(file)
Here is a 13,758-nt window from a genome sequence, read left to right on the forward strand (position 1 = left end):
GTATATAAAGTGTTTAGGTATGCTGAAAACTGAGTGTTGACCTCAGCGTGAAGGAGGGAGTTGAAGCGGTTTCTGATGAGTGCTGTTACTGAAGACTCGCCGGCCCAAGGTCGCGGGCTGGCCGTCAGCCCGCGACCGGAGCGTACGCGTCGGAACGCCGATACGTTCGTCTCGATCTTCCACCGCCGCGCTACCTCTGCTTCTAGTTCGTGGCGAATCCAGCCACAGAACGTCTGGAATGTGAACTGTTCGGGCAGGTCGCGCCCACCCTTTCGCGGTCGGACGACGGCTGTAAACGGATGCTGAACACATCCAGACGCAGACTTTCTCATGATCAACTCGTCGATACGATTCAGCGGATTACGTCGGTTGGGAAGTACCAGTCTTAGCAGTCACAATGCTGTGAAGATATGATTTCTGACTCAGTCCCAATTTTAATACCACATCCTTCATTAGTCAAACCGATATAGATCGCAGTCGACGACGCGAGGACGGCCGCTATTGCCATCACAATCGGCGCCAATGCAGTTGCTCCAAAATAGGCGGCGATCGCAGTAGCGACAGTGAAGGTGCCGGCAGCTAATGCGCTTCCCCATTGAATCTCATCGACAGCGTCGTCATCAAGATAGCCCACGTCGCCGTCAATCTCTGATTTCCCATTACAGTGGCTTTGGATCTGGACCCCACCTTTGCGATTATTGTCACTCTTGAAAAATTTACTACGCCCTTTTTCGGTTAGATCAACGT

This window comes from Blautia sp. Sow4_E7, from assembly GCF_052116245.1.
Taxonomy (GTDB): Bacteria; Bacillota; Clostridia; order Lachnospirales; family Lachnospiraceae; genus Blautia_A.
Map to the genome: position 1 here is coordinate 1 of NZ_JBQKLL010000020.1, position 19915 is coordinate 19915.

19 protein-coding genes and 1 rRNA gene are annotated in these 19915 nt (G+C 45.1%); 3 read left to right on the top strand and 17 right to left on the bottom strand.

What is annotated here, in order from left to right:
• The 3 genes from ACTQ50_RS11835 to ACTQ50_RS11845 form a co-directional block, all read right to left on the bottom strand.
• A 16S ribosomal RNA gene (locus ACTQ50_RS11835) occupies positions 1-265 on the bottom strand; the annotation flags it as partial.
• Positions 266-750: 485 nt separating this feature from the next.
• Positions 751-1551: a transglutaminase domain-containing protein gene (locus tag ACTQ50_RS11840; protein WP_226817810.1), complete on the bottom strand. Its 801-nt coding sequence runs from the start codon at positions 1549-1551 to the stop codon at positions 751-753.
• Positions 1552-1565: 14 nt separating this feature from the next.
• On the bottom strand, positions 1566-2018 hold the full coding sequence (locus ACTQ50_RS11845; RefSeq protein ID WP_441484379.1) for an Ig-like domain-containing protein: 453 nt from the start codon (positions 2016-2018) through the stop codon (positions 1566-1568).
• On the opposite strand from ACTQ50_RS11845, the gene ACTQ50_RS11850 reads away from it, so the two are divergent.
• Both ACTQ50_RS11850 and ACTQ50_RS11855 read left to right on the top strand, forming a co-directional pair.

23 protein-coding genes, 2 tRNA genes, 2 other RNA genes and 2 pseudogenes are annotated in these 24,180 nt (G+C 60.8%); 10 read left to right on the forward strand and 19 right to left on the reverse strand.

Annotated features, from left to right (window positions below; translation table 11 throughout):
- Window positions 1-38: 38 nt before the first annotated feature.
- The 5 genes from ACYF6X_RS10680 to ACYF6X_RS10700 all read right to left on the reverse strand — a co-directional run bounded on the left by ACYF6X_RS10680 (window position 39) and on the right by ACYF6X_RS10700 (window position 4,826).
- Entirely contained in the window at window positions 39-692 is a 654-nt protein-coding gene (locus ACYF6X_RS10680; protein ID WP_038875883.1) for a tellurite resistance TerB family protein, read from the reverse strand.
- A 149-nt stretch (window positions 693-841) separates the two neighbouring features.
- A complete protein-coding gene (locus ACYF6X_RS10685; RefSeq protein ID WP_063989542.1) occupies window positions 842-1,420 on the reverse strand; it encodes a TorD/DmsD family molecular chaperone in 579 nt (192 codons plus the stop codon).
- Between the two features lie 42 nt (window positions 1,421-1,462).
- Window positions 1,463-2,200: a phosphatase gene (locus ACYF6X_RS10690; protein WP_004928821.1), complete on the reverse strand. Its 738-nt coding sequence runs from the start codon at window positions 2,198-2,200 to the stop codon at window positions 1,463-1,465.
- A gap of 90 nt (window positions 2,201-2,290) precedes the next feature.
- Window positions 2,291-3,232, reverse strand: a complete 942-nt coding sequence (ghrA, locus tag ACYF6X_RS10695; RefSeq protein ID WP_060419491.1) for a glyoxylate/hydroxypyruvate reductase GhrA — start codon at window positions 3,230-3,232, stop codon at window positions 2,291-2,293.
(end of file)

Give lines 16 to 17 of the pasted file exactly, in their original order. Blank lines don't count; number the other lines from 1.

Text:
23 protein-coding genes, 2 tRNA genes, 2 other RNA genes and 2 pseudogenes are annotated in these 24,180 nt (G+C 60.8%); 10 read left to right on the forward strand and 19 right to left on the reverse strand.

Annotated features, from left to right (window positions below; translation table 11 throughout):